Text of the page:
Thursday, December 31, 2009

The Week of Living Tastelessly

[Note: this post was adapted from my Christmas Eve service message, delivered at Kailua United Methodist Church last week]

When I say that I spent a week of living tastelessly this doesn’t mean that I spent seven days watching Jerry Springer’s talk show, listening to Howard Stern’s radio program, or getting media advice from Richard and Mayumi Heene, the parents of the Balloon Boy, whose hoax infuriated America.

Actually, a couple of weeks ago, I had a bad cold, and what it did was give me sinus congestion such that I couldn’t taste any food for a week.

For a food blogger, this is not good. I think my office manager, Shelley, put it best: when I told her that I couldn’t taste food, she said, “Wow…that would almost be like dying for you!”

She wasn’t too far from the truth. For me, the worst part of being sick is not being able to taste food – for one week, I experienced a complete absence of flavor in my food. I could sort of figure out if something was salty, bitter, or sweet, but not with any enjoyment.

I basically live to eat…but for a week, I had to eat to live. Did I survive? Sure…but some of the great joy in life was gone.

I was particularly concerned, because at the end of the week on that Saturday was our church's Christmas Party, which featured gourmet food prepared by a professional chef and culinary students. I was thinking in horror that I would not be able to taste fully that wonderful food.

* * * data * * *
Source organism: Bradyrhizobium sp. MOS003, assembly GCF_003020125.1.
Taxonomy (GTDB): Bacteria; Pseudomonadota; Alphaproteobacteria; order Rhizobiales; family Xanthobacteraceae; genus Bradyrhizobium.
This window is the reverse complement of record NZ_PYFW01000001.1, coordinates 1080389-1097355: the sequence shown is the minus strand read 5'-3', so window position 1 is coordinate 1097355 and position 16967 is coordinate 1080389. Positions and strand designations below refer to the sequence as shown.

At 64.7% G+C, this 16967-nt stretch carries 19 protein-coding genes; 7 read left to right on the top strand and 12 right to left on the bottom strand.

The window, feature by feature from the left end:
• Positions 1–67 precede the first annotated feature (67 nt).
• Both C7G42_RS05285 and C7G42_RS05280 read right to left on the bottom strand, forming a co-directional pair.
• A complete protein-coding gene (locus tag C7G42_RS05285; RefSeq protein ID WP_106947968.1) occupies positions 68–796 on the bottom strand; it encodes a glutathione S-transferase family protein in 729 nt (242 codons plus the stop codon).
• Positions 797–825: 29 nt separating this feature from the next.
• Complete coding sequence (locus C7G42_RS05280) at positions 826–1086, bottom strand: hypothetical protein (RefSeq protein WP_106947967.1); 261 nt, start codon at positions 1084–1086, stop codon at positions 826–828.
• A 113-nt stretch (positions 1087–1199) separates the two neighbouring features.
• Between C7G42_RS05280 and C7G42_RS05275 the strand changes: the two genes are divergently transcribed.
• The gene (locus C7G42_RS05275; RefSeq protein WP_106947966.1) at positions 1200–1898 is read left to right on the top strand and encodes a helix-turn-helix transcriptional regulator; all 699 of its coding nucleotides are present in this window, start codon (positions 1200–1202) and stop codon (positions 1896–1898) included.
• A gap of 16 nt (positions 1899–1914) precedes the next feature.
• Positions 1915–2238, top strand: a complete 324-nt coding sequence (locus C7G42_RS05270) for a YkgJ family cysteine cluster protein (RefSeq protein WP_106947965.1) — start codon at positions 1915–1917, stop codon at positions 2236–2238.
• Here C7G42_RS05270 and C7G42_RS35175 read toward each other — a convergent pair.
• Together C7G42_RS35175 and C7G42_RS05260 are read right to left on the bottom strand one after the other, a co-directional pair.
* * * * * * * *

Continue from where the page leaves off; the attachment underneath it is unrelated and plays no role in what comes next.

I tried everything…medications, Vapo-Rub, even a straight shot of wasabi, hoping it would clear out my nasal passages…nothing…

By Friday morning, there was the first sign of flavor! I made some Lipton’s Chicken noodle soup, and there was just a wisp of that chicken bouillon saltiness. Such a simple thing, but it was very exciting!

I found that if I blew my nose, I could get just a touch of flavor (at this point, you are simultaneously grossed out and empathetic). I found out during a meal of Panda Express later that day (a favorite of my daughters) if I gently blew air through my nose, I could get a little bit of flavor. Things were looking up!

By the next day, I could taste the nuttiness of Cheerios – very thrilling! Later that morning, I could taste some of the Christmas cookies made by some of our dedicated church members.

By the time of the Christmas Party, I was able to fully taste food! Yes! I could taste the steamship round of beef…I could taste the yummy ahi crostini…the chicken satay skewers…the fried wonton with two piquant sauces…kalua pig on a guava roll…even the vegetarian salad with green beans and two kinds of beets! Amazing! Delicious! Fantastic!

I really understood how much being able to taste food adds so much to my life.

Now…if I had been born without the sense of smell – which is really where we get most of our sense of flavor from – I would certainly be alive, I would certainly be able to get through life…but I would be missing out on so much of the joy, the satisfaction, the wonder of living. That’s what life lived tastelessly would be like. The absence of flavor in my life would be tragic.

And that’s just the absence of the sense of smell and flavor. I would say that there are those who don’t think their lives are missing much because of the absence of Christ in their lives. But if they only knew what the presence of Christ does to their lives, it would be like adding flavor to the mere eating of food.